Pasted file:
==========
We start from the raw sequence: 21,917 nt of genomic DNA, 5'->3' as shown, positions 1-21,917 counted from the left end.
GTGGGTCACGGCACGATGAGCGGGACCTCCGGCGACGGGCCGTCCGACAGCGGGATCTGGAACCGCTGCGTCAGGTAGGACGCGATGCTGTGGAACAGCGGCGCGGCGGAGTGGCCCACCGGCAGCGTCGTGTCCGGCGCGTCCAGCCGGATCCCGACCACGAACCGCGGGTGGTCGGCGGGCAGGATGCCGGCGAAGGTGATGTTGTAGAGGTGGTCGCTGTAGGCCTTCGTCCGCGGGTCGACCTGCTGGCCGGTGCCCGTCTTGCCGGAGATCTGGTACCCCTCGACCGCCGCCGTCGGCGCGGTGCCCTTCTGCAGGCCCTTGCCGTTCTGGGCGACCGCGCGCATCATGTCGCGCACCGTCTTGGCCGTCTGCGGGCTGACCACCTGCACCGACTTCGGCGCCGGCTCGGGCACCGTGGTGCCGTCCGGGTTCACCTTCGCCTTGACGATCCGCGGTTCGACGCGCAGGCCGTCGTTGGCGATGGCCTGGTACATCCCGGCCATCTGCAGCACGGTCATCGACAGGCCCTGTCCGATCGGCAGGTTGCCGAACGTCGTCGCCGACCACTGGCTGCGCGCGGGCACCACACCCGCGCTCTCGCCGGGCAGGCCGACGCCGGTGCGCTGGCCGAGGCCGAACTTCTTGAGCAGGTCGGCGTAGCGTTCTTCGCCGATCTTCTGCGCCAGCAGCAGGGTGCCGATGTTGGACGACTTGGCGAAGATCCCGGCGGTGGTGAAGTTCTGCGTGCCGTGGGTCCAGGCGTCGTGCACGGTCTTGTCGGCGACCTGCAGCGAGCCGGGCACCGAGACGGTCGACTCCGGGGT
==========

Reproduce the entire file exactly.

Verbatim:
We start from the raw sequence: 21,917 nt of genomic DNA, 5'->3' as shown, positions 1-21,917 counted from the left end.
GTGGGTCACGGCACGATGAGCGGGACCTCCGGCGACGGGCCGTCCGACAGCGGGATCTGGAACCGCTGCGTCAGGTAGGACGCGATGCTGTGGAACAGCGGCGCGGCGGAGTGGCCCACCGGCAGCGTCGTGTCCGGCGCGTCCAGCCGGATCCCGACCACGAACCGCGGGTGGTCGGCGGGCAGGATGCCGGCGAAGGTGATGTTGTAGAGGTGGTCGCTGTAGGCCTTCGTCCGCGGGTCGACCTGCTGGCCGGTGCCCGTCTTGCCGGAGATCTGGTACCCCTCGACCGCCGCCGTCGGCGCGGTGCCCTTCTGCAGGCCCTTGCCGTTCTGGGCGACCGCGCGCATCATGTCGCGCACCGTCTTGGCCGTCTGCGGGCTGACCACCTGCACCGACTTCGGCGCCGGCTCGGGCACCGTGGTGCCGTCCGGGTTCACCTTCGCCTTGACGATCCGCGGTTCGACGCGCAGGCCGTCGTTGGCGATGGCCTGGTACATCCCGGCCATCTGCAGCACGGTCATCGACAGGCCCTGTCCGATCGGCAGGTTGCCGAACGTCGTCGCCGACCACTGGCTGCGCGCGGGCACCACACCCGCGCTCTCGCCGGGCAGGCCGACGCCGGTGCGCTGGCCGAGGCCGAACTTCTTGAGCAGGTCGGCGTAGCGTTCTTCGCCGATCTTCTGCGCCAGCAGCAGGGTGCCGATGTTGGACGACTTGGCGAAGATCCCGGCGGTGGTGAAGTTCTGCGTGCCGTGGGTCCAGGCGTCGTGCACGGTCTTGTCGGCGACCTGCAGCGAGCCGGGCACCGAGACGGTCGACTCCGGGGT